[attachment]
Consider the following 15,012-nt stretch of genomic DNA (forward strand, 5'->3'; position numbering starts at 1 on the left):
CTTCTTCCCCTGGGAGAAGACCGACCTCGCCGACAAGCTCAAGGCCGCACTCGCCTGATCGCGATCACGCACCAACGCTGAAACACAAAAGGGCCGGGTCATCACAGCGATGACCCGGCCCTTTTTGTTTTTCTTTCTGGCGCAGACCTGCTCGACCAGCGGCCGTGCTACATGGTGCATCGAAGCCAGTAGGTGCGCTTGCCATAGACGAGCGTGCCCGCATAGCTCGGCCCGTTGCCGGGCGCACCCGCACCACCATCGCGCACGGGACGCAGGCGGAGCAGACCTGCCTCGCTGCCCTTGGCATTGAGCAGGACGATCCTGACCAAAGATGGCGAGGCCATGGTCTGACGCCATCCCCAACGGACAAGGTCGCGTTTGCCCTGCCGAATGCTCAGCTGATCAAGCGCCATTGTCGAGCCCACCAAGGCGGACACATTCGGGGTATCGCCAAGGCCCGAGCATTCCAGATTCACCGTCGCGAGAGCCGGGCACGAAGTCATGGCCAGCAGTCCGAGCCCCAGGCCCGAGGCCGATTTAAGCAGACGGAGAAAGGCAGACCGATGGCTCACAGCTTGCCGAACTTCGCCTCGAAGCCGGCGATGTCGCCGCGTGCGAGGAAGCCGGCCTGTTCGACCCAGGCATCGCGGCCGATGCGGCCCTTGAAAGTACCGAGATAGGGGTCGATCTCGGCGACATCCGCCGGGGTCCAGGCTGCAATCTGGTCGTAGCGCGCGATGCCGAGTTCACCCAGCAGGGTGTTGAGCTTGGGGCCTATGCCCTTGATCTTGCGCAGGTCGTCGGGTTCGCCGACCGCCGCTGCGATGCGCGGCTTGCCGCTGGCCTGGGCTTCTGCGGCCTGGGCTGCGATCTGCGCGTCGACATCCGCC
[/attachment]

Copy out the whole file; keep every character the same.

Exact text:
Consider the following 15,012-nt stretch of genomic DNA (forward strand, 5'->3'; position numbering starts at 1 on the left):
CTTCTTCCCCTGGGAGAAGACCGACCTCGCCGACAAGCTCAAGGCCGCACTCGCCTGATCGCGATCACGCACCAACGCTGAAACACAAAAGGGCCGGGTCATCACAGCGATGACCCGGCCCTTTTTGTTTTTCTTTCTGGCGCAGACCTGCTCGACCAGCGGCCGTGCTACATGGTGCATCGAAGCCAGTAGGTGCGCTTGCCATAGACGAGCGTGCCCGCATAGCTCGGCCCGTTGCCGGGCGCACCCGCACCACCATCGCGCACGGGACGCAGGCGGAGCAGACCTGCCTCGCTGCCCTTGGCATTGAGCAGGACGATCCTGACCAAAGATGGCGAGGCCATGGTCTGACGCCATCCCCAACGGACAAGGTCGCGTTTGCCCTGCCGAATGCTCAGCTGATCAAGCGCCATTGTCGAGCCCACCAAGGCGGACACATTCGGGGTATCGCCAAGGCCCGAGCATTCCAGATTCACCGTCGCGAGAGCCGGGCACGAAGTCATGGCCAGCAGTCCGAGCCCCAGGCCCGAGGCCGATTTAAGCAGACGGAGAAAGGCAGACCGATGGCTCACAGCTTGCCGAACTTCGCCTCGAAGCCGGCGATGTCGCCGCGTGCGAGGAAGCCGGCCTGTTCGACCCAGGCATCGCGGCCGATGCGGCCCTTGAAAGTACCGAGATAGGGGTCGATCTCGGCGACATCCGCCGGGGTCCAGGCTGCAATCTGGTCGTAGCGCGCGATGCCGAGTTCACCCAGCAGGGTGTTGAGCTTGGGGCCTATGCCCTTGATCTTGCGCAGGTCGTCGGGTTCGCCGACCGCCGCTGCGATGCGCGGCTTGCCGCTGGCCTGGGCTTCTGCGGCCTGGGCTGCGATCTGCGCGTCGACATCCGCC